Thursday, November 04, 2004


The Day All The Kittens Died

Well, the good news is that, effective immediately, 51% of voting Americans will get the government they deserve. The problem with that, of course, is that another 48% of voting Americans, many non-voting Americans, and all Americans age 17 and under will also get the government that the first 51% deserves.

This was accomplished by what was without a doubt the most unprincipled, misleading, and negative campaign ever, which is saying something. (There have been worse, but not since the U.S. has been a global superpower.) In the words of Matthew Rothschild, editor of The Progressive magazine, the Bush campaign can be summed up in three words: "Fear, Smear, and God." To which we can add anti-gay bigotry, guns, mindless Bible-waving, and lots and lots and lots of lies.

The best analyses of the failure of the Kerry campaign are probably these: first, as Arianna Huffington angrily asserts in her post-election column, the Kerry campaign decided early on to tailor its appeal to moderate, fence-sitting, and soft-right Americans, rather than by galvanizing its already mobilized base; second, the Democratic party has no good means of getting its message across to less informed and less aware voters--that is, there is no Democratic counterpart to the "Republican noise machine"; third, we were too focused on "Anybody But Bush"; and lastly, people never warmed to John Kerry himself. He did seem to be saying things he thought people wanted to hear. For all his foibles, Bill Clinton was always well-liked by the electorate, and remains so today. Kerry, by contrast, seemed somewhat cold, and left people feeling that way about him.

But really, what Kerry, traditional American values, and liberal decency ran into in this election was a ruthless, concentrated, persistent campaign of disinformation, misdirection, and scurrilous negativity. In George Bush, who has a great deal of energy and not even a particle of self-doubt, it had its perfect bulldog; and in Karl Rove, its perfect Machiavelli. Rove, Bush & Co. managed to attack Kerry's strengths (a typical Rove gambit), deflect most of the significant issues against them, and minimize the rest by casting every debate in its own terms, all the while preying on the goodness and the anxieties of their non-core supporters. They got TV preachers to instruct their flocks, surrogates to do their dirty work, and managed to avoid leaving evidence. They never relented, never doubted, and never went positive. (Or as a friend of mine put it, Bush went positive in the end--the day before the election.)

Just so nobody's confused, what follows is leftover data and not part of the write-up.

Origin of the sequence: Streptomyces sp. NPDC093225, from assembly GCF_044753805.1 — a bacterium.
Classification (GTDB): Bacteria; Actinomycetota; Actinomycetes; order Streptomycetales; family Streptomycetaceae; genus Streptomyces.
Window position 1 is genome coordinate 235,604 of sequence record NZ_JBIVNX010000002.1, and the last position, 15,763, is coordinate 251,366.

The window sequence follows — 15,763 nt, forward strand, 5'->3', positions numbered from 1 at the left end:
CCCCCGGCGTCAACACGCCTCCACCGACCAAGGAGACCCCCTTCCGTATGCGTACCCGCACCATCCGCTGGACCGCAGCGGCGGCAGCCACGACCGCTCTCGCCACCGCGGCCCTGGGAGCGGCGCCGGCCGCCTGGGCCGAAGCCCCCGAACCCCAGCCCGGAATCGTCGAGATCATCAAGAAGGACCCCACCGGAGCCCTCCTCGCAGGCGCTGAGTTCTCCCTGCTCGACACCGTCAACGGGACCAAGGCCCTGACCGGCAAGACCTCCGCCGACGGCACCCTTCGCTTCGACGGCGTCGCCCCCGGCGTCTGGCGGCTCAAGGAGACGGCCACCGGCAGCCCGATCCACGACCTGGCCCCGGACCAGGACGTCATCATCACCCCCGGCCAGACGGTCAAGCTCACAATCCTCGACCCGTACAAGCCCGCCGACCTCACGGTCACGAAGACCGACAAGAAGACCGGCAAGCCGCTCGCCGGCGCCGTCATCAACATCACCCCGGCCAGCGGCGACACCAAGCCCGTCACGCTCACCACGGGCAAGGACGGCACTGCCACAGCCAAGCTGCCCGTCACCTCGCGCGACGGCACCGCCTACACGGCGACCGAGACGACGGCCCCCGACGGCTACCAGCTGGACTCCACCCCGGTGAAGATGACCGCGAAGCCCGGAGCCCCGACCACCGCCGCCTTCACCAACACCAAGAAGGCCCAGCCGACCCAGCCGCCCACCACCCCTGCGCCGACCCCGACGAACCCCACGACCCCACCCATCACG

The NeoRepublican Right will eventually self-destruct, because it is an indecent movement and Americans are a decent people. In the meantime, we all get what the 51% deserve: huge deficits, an endless foreign war, alienated allies, an opaque leadership process, hollow men (and/or women) on the Supreme Court, minority agendas forced down the throat of the majority, the continued gleeful hegemony of multinational corporations that are utterly amoral with regard to the national community, the dismantling of a century's worth of environmental progress, the end of Social Security, and probably a few other nasty surprises as well.

At least those who voted for Bush will be getting what they deserve. Me, I want a bumper sticker that says, "Proud to Live in a BLUE STATE."

And what has all this got to do with kittens? You've probably seen the e-card that lampoons Republican political strategies. In case you haven't, it shows a kitten running in panic from two puppet monsters that are chasing it. The legend reads, "Every time someone votes Republican, God kills a kitten."

© 2004 by The Quotidian Meander Co.
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